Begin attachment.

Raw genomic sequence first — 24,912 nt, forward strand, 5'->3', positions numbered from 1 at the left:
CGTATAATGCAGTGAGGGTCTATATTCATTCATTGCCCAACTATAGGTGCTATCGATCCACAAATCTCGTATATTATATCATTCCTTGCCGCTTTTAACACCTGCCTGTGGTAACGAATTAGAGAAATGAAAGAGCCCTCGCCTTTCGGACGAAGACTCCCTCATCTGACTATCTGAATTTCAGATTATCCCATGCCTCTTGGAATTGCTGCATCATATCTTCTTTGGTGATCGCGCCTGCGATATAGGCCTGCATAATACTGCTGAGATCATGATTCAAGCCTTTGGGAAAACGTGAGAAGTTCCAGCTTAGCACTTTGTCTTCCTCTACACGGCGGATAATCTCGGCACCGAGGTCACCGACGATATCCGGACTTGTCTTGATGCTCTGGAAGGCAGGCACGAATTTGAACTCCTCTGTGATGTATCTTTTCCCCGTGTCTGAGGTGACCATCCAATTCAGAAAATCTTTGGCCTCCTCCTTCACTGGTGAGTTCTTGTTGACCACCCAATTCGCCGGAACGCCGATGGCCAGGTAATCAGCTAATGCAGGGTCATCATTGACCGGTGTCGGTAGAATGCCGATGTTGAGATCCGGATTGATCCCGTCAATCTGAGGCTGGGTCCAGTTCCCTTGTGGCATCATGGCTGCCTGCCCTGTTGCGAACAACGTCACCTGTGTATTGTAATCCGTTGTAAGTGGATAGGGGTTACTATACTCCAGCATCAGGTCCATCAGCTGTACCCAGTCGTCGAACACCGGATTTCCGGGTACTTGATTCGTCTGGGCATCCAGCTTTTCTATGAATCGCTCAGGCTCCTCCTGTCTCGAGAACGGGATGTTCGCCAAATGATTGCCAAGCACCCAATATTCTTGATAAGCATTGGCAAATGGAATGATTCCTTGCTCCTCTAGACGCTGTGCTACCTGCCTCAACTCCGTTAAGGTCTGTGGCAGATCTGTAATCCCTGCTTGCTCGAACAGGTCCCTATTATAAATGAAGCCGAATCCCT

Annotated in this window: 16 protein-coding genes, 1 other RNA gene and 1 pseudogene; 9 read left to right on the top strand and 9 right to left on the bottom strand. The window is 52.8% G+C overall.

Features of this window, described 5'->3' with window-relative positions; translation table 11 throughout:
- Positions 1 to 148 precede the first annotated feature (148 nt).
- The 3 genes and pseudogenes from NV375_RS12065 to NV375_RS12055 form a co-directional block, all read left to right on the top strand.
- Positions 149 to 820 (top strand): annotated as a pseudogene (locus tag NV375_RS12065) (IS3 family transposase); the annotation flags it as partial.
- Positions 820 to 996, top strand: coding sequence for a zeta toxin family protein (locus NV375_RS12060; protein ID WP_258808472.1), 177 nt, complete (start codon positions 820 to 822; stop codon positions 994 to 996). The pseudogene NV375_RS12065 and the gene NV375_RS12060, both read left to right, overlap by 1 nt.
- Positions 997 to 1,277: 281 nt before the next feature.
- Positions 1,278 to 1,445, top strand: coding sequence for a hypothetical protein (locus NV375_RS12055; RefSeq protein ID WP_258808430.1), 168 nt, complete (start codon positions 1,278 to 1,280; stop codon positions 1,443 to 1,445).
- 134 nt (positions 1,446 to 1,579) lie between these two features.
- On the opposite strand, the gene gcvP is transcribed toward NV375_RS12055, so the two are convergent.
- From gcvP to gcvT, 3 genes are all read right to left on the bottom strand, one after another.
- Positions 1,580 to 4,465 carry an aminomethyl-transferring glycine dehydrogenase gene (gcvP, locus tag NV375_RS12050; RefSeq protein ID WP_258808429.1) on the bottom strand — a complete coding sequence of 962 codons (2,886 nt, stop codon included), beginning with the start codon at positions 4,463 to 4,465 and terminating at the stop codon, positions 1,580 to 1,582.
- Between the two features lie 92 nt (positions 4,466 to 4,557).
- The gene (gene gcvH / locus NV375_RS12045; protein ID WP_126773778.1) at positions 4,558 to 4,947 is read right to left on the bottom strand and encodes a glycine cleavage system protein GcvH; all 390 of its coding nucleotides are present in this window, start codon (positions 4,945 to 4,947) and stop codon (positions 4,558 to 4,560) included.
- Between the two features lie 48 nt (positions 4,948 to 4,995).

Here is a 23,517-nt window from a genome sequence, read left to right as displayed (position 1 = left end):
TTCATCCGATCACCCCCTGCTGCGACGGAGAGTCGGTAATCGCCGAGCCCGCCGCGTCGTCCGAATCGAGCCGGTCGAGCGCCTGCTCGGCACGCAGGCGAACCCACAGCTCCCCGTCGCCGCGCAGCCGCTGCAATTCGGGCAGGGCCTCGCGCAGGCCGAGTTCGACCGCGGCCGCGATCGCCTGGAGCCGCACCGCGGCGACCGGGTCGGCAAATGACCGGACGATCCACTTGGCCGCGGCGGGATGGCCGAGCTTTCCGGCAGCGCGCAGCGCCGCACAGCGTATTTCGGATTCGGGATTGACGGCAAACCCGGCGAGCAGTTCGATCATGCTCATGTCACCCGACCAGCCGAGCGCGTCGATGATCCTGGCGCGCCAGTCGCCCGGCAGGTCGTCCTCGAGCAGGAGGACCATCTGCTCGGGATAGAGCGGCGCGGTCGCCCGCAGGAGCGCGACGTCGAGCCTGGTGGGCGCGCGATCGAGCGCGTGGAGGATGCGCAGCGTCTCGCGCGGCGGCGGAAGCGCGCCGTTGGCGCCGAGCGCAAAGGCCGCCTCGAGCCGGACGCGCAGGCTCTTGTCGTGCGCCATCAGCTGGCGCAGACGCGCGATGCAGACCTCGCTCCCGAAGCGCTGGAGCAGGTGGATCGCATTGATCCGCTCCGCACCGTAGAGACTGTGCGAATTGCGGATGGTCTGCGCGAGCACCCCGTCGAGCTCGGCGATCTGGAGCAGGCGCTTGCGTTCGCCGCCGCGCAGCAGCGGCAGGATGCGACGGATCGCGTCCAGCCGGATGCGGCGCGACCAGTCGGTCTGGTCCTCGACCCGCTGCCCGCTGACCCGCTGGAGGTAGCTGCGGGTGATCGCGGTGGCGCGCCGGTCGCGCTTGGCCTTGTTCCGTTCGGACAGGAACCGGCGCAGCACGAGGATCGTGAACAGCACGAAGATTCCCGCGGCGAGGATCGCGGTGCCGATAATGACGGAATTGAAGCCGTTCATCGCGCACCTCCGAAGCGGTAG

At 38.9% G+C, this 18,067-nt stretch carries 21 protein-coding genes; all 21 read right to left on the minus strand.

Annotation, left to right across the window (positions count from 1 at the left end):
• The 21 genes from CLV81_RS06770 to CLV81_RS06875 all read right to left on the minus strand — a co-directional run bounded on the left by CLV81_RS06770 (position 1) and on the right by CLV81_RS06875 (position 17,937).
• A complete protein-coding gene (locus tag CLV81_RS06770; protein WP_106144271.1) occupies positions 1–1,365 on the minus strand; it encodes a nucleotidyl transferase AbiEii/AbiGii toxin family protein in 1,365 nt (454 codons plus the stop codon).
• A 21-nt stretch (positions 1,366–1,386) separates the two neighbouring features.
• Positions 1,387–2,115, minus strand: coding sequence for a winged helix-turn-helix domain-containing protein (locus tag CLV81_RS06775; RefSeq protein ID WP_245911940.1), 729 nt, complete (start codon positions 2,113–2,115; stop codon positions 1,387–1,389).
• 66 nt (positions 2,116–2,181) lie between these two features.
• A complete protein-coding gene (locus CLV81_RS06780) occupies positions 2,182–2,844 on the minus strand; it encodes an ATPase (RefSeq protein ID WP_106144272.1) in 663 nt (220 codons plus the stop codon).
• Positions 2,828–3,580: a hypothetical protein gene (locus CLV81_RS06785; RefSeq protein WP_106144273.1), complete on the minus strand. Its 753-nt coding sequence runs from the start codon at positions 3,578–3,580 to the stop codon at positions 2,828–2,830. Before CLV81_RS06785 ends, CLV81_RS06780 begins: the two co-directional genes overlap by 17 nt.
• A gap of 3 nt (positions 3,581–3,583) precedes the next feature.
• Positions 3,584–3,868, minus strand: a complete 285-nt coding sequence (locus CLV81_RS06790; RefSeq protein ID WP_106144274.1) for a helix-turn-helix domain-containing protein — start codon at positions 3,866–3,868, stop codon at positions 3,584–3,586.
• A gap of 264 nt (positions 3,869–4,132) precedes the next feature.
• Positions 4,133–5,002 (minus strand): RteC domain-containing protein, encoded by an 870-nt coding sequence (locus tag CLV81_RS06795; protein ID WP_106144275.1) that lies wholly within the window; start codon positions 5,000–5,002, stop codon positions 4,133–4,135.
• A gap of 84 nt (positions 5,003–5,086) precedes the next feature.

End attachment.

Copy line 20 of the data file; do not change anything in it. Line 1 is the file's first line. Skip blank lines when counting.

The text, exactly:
At 38.9% G+C, this 18,067-nt stretch carries 21 protein-coding genes; all 21 read right to left on the minus strand.